wavefront-guided LASIK get the procedure.
Thanks to good communication and an interdependent culture, we have an efficient comanagement process in place for
wavefront-guided LASIK. During patient exams, our O.D.s present LASIK as a vision-correction option and discuss the
wavefront-guided approach. We always project confidence in the technology. We believe in it, and we want that assurance to come through to our patients.
If a patient has an interest in
LASIK, the O.D. asks the patient to come back in 1 or 2 weeks. The patient receives a packet of information to take home and read.
At the next visit, we perform topography and pachymetry to make sure that
wavefront-guided LASIK is feasible. If so, we discuss it and refer the patient to the surgeon for an Orbscan and wavefront analysis.
If the patient wants surgery at this point, the surgeon schedules a preoperative visit. If not, the patient returns to the
O.D. to discuss other options. Patients who forego surgery may choose to have it sometime in the future as their comfort level and confidence build or as they become financially able. For those who have the surgery, the O.D.s in our practice handle follow-up exams and care.
wavefront-guided LASIK using Alcon patient materials in the office, the same way we use posters and other materials for frames and contact lenses. This marketing supports our recommendation for
wavefront-guided LASIK, which is a $4,000 to $4,500 procedure in our practice.
Guarding your bottom line
Not only do I consider
wavefront-guided LASIK a major step in improving patient care, but I also see it as essential for positioning ourselves financially. Consider these projections:
1. The frame industry is projecting flat sales in the next 3 to 5 years.
2. LASIK volume is increasing (projected at 6% in 2004); 40% of these procedures are expected to be
wavefront-guided by the end of 2004.
3. Cataract procedure volume has been rising.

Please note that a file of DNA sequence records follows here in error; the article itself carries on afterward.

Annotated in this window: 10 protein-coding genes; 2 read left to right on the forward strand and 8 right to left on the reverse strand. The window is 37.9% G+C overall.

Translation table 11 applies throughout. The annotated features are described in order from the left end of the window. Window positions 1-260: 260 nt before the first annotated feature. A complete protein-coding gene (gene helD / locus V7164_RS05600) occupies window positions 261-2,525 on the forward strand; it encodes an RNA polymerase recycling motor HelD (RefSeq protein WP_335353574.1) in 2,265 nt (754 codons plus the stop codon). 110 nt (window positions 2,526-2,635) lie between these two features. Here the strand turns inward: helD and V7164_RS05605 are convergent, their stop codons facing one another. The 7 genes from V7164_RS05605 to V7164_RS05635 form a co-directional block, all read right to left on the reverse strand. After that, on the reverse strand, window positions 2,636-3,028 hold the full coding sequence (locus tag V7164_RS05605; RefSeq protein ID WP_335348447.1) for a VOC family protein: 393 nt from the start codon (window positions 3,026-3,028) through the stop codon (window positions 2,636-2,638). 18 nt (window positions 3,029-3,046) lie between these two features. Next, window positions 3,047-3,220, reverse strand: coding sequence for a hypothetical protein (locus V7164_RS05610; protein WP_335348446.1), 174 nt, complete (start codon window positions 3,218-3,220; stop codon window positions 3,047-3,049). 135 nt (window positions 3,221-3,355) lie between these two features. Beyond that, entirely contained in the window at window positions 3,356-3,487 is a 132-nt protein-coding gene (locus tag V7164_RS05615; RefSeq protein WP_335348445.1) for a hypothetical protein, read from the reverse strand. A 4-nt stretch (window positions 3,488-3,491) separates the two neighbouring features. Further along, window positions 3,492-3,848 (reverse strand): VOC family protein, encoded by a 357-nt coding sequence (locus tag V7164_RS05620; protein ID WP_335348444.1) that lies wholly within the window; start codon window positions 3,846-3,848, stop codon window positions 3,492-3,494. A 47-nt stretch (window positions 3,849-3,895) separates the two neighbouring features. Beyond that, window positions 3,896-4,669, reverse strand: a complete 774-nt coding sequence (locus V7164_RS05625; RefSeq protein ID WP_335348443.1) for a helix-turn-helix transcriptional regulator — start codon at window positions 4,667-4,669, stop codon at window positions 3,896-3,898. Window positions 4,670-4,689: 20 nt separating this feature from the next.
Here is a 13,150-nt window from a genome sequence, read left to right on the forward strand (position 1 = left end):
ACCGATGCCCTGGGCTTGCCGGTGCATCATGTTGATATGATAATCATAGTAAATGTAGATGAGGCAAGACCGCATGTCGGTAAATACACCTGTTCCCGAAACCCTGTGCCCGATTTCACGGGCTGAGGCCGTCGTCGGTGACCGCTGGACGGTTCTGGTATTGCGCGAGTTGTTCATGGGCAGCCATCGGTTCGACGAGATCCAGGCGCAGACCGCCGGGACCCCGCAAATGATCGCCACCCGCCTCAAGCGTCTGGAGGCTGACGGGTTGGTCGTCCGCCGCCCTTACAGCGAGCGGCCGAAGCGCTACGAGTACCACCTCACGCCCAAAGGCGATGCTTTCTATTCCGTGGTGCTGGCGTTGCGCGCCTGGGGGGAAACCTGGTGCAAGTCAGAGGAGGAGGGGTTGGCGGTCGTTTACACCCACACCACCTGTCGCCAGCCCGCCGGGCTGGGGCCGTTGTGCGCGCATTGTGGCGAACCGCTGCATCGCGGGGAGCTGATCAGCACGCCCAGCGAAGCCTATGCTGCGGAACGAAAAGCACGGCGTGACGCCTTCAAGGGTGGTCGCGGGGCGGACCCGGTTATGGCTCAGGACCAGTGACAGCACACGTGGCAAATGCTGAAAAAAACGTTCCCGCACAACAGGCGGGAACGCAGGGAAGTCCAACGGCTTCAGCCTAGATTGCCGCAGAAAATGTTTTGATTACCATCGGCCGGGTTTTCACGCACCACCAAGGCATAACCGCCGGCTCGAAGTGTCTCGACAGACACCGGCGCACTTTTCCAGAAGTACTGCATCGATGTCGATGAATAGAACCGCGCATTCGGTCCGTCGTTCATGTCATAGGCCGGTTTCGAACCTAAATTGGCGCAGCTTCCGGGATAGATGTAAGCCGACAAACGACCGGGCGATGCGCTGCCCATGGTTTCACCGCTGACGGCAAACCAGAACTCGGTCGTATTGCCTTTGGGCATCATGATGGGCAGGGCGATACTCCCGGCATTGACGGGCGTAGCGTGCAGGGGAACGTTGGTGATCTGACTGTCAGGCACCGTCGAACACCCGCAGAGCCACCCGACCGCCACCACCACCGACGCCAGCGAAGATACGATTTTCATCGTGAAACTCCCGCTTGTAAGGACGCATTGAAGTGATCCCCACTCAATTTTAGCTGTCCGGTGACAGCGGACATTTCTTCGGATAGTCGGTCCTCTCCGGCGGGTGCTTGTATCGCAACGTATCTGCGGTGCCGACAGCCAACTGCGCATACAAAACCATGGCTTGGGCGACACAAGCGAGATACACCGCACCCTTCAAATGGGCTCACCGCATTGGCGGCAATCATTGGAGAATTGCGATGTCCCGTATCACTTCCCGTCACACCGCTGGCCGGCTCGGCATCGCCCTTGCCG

4. IOLs and other presbyopic treatments are increasing.
Patients want surgical alternatives. They're hearing about their friends' excellent results with
wavefront-guided LASIK. As savvy patients research the latest advances in LASIK technology, demand for LASIK likely will increase. If O.D.s don't present it as an option, we may start losing patients.
These predictions give us an opportunity to prepare our practices for the shift to
wavefront-guided LASIK. All of us need to get involved by developing our skills and expertise. It's an area where O.D.s can be progressive and adapt with their patient base.
Tracking new improvements
Wavefront-guided LASIK is enhancing optometric practice. As the technology has improved LASIK outcomes, patients have expressed greater satisfaction -- a situation that will continually get better through new developments.
The advent of wavefront technology has encouraged many O.D.s to embrace LASIK as a viable form of vision correction, quieting concerns about complications like halos and dry eye. We're comfortable with LADARVision's level of performance, and LASIK patients have become another service sector in our practice.
wavefront-guided LASIK is developing rapidly. To stay up to date, it's essential that O.D.s scrutinize new technologies as they emerge and pay close attention to published outcomes and research.
Soon, I hope to see approvals for better algorithms, which are currently being evaluated in FDA-mandated investigations. We may see a shift toward surface ablation, which may allow for larger peripheral ablation zones.
We're at an exciting point, where technology is allowing us to help patients in ways we never could before. O.D.s will be an integral part of the movement to offer patients the services they desire and the best care possible.
Dr. Fuerst is CEO of Pacific Laser Eye Centers Medical Group in Sacramento, Calif.
Optometric Management, Issue: February 2004